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The Coronavirus Aid, Relief, and Economic Security Act (CARES Act), a sweeping third-wave relief package in response to the COVID-19 pandemic, became law March 27. To read the full overview of the bill, click here.  

There are a few items of interest to nonprofits included in the final version of the Act. Among others, these include the availability of emergency small business loans, a payroll tax credit, and new charitable contribution incentives.

Emergency Small Business Loans

Charitable nonprofits with 500 or fewer employees may be eligible for special loans of up to $10 million. These loans permit Section 501(c)(3) nonprofits and certain veterans organizations to cover costs of payroll, operations, and debt service. The loans may be forgiven for nonprofit employers that maintain employment between February 15 and June 30 – essentially turning the loans into grants.

Payroll Tax Credit

Nonprofits may be able to claim a refundable payroll tax credit of up to $5,000 for compensation paid between March 13, 2020 and December 31, 2020 for each employee on the payroll, when certain conditions are met. The nonprofit had to be an ongoing concern at the beginning of 2020 and have a drop in revenue of at least 50 percent in the first quarter compared to the first quarter of 2019. The availability of the credit would continue each quarter until the organization’s revenue exceeds 80 percent of the same quarter in 2019. For nonprofits, the whole operations are taken into account when determining the decline in revenues. These credits are not limited to Section 501(c)(3) nonprofits. Nonprofits receiving emergency small business loans are not eligible for these credits.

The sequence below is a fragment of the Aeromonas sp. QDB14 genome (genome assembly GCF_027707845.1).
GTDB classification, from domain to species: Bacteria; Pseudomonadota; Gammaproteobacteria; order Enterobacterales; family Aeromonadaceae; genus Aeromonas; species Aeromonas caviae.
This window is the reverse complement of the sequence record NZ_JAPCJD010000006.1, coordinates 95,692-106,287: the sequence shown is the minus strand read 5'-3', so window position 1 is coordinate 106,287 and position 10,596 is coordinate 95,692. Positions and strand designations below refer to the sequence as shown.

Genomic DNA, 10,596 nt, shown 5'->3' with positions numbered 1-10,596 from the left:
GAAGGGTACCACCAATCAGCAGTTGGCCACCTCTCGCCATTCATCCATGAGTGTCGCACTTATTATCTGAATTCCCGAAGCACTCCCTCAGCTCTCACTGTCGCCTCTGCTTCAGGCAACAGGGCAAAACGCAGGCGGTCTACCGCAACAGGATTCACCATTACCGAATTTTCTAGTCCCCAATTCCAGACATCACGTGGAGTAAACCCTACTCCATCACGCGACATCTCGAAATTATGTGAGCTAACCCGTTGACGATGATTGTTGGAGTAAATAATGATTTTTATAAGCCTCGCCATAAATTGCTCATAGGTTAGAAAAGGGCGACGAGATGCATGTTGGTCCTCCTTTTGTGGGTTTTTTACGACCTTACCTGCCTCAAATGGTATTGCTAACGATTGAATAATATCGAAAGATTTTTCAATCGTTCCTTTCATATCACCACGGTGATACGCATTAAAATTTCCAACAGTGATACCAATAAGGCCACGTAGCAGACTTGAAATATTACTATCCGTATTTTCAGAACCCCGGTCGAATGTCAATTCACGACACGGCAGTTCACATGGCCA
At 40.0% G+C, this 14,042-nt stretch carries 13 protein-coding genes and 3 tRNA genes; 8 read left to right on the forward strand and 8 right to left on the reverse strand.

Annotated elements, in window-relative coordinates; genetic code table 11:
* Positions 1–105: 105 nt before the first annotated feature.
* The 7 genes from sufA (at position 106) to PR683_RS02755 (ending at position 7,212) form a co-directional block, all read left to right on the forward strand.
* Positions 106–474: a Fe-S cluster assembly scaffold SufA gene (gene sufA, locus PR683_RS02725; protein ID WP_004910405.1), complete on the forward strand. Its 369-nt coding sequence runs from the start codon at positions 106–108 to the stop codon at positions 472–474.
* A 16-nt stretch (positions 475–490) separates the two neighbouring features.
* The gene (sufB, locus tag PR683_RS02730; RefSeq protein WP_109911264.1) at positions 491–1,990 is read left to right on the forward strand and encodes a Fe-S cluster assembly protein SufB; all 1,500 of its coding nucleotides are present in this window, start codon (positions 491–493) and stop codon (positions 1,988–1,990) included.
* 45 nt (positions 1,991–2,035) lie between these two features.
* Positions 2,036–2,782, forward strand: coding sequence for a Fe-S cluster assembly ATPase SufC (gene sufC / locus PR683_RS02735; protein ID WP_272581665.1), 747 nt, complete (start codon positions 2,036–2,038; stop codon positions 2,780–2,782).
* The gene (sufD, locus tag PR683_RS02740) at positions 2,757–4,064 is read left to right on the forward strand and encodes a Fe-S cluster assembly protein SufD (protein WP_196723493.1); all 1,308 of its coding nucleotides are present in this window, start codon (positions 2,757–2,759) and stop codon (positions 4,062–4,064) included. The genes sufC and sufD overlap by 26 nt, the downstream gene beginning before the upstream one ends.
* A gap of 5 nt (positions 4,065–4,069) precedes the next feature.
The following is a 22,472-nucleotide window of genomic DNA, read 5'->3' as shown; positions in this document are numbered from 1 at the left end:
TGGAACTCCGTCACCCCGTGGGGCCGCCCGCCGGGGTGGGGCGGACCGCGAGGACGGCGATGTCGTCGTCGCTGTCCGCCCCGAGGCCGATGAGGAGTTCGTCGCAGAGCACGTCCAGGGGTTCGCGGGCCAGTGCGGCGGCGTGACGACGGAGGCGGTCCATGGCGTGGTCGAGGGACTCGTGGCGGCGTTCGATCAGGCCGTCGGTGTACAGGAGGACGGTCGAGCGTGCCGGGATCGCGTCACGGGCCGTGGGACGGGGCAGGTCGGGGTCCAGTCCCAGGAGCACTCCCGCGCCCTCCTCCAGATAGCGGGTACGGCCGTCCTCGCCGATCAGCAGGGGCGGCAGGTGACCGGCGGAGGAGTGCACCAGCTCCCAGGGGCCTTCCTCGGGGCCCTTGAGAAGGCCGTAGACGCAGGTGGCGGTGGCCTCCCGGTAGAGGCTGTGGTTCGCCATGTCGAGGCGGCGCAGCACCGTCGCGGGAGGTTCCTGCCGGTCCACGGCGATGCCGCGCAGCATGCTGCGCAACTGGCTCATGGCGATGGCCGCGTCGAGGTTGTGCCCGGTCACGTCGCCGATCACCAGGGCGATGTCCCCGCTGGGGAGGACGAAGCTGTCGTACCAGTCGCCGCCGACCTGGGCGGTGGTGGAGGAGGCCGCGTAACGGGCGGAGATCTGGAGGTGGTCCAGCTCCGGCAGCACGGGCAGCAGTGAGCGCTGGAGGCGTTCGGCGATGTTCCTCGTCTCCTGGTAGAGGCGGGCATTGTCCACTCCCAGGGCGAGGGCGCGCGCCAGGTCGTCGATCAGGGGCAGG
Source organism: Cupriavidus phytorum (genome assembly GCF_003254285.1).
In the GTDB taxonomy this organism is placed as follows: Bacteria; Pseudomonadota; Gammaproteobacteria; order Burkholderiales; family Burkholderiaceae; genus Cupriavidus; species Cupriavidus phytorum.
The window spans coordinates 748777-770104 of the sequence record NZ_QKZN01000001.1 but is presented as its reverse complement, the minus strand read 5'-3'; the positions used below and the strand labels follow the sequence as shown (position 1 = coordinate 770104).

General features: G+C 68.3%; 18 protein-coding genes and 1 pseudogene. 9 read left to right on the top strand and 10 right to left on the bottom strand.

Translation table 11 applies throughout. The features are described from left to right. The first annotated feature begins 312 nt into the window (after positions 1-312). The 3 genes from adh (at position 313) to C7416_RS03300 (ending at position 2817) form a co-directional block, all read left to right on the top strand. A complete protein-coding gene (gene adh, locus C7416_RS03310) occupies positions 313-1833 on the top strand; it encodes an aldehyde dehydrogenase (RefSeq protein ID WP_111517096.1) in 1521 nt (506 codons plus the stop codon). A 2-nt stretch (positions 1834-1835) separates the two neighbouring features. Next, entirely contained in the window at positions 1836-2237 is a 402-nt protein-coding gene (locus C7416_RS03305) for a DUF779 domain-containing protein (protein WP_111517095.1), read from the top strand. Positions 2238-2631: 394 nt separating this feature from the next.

Giving Incentives

The CARES Act provides for a new above the line (applicable to all taxpayers, whether or not they itemize) deduction for total charitable cash contributions during 2020 of up to $300. Contributions to most private foundations, to Section 509(a)(3) supporting organizations, or to donor-advised funds do not qualify for this deduction.

The CARES Act also increases the existing cap on annual cash contributions made during 2020 for taxpayers who itemize. For individuals, the new cap is 100 percent of adjusted gross income. For corporations, the cap is 25 percent. These cap increases do not apply to contributions to most private foundations, to Section 509(a)(3) supporting organizations, or to donor-advised funds.

Other provisions in the CARES Act may be of benefit to nonprofits and Frost Brown Todd will continue to monitor the Act. For more information concerning the potential application of the CARES Act to nonprofits, please feel free to reach out to Douglas D. Thomson or any member of the Community Banking & Financial Institutions practice group.

To provide guidance and support to clients as this global public-health crisis unfolds, Frost Brown Todd has created a Coronavirus Response Team. Our attorneys are on hand to answer your questions and provide guidance on how to proactively prepare for and manage any coronavirus-related threats to your business operations and workforce.